This question comes from Steve in the USA - Hope this helps.
A. The first thing to point out is that you must distinguish between 'England' and 'Britain' at this point - despite the irritating recent tendency by historians to lump the British Isles together as though medieval England and Scotland, for example, are comparable. There is a scant amount of evidence for a Jewish presence in Wales but this isn't particularly significant or even conclusive and also evidence that some Jews were involved in the funding of the invasion of Ireland (though it doesn't naturally follow that they subsequently migrated there), so my answer is based on the English evidence. Figures are notoriously difficult to come by for the medieval period (and accurate ones even more so). However, it has been suggested that it's height in 1200 the Jewish community probably numbered no more that 5,000 and that figure was to decline by 1290, for various reasons, to 2,000-3,000. To put that into some kind of crude perspective, that's roughly 1.25% of the urban population or 0.25% of the overall population. Moreover, it should be noted that the population of medieval England was still, on the whole, agrarian in nature while a (growing) minority throughout the period would have been urban dwellers. As a result Jews composed a minority within this minority and, by extension, only a tiny proportion of the population would have come into daily contact with Jews.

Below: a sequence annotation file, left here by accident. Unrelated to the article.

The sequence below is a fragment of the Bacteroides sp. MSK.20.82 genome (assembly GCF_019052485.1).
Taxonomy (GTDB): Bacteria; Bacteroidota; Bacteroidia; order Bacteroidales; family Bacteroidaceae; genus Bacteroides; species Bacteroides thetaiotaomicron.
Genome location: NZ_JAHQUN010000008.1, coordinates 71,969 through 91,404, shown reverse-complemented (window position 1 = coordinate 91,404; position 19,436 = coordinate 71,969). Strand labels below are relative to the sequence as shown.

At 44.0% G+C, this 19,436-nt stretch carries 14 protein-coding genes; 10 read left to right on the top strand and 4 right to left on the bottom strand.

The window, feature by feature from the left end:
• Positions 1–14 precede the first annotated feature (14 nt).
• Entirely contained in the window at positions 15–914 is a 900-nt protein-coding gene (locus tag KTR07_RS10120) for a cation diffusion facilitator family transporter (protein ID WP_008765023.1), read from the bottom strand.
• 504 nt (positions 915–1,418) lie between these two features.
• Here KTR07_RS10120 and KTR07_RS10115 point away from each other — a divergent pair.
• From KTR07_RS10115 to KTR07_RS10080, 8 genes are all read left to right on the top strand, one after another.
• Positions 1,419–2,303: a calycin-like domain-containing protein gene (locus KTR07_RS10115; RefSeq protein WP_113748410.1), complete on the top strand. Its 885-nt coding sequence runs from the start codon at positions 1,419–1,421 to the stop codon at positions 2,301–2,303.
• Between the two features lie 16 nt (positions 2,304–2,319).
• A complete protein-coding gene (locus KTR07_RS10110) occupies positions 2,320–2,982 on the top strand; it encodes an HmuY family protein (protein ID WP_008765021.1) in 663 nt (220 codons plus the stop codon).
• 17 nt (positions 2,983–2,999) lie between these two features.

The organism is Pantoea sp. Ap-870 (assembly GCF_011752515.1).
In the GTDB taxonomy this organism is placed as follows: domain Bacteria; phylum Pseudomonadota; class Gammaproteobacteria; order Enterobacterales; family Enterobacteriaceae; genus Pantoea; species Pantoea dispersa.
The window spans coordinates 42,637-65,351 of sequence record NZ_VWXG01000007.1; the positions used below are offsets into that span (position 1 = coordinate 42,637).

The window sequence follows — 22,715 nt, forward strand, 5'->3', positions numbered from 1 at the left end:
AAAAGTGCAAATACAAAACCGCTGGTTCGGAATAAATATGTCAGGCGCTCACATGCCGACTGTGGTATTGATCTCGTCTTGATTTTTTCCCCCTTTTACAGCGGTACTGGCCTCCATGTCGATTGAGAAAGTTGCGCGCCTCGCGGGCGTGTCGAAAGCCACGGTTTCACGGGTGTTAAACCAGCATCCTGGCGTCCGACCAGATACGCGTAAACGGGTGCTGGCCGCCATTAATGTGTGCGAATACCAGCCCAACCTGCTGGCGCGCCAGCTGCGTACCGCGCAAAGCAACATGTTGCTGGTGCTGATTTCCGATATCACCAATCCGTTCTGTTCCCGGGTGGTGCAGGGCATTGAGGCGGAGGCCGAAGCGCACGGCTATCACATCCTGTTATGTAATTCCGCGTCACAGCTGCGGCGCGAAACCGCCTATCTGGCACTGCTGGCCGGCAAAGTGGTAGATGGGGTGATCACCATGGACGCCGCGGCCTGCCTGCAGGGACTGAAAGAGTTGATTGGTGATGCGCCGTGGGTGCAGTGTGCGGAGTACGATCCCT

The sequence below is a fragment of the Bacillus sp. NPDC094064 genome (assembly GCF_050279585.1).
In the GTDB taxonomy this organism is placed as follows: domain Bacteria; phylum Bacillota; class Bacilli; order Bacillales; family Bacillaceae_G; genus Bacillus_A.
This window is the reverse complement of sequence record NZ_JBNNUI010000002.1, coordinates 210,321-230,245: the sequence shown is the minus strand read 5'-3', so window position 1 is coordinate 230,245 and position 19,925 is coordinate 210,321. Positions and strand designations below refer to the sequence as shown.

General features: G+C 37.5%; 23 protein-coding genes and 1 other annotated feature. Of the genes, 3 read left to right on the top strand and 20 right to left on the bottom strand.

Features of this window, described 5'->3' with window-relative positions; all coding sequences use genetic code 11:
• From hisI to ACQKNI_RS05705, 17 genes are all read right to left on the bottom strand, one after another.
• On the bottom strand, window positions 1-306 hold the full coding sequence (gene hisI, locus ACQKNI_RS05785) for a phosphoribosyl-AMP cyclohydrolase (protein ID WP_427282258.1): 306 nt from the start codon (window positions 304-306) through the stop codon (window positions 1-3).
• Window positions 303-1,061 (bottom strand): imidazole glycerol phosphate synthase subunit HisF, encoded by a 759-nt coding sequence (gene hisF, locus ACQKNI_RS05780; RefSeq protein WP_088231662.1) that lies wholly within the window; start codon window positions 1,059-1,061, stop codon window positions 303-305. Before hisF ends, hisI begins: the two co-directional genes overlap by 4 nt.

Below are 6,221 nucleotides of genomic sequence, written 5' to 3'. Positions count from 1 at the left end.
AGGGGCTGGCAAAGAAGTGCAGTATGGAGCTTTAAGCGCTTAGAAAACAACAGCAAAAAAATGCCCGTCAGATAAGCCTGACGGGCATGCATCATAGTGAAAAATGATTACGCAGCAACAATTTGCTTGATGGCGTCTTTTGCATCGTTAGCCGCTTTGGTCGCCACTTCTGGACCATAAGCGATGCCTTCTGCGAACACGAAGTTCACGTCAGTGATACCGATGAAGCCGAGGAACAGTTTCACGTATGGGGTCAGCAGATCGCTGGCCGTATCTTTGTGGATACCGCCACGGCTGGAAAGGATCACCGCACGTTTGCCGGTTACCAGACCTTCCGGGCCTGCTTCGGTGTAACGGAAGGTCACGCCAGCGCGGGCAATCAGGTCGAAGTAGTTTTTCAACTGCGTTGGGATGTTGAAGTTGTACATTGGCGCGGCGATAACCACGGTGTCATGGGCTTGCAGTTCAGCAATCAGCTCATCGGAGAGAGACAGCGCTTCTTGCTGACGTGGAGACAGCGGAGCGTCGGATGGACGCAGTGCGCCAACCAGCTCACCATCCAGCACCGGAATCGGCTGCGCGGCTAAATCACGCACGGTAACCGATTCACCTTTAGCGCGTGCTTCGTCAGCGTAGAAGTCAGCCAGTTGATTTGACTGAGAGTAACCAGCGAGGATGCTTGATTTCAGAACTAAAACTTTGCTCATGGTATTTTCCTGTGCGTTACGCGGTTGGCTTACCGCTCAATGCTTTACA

UPDATE (25/4/16): Dr Pinchas Roth has kindly drawn to my attention that the use of the 0.25% figure is not entirely accurate. The reason for this is that I erroneously failed to specify that that figure applies to the size of the Jewish community in 1200 (this is based upon the figure provided in Vivian D. Lipman, 'The Anatomy of Medieval Anglo-Jewry', Transactions of the Jewish Historical Society of England, 21 (1962-1967), p. 65). By 1290 this figure was probably more like 0.1%.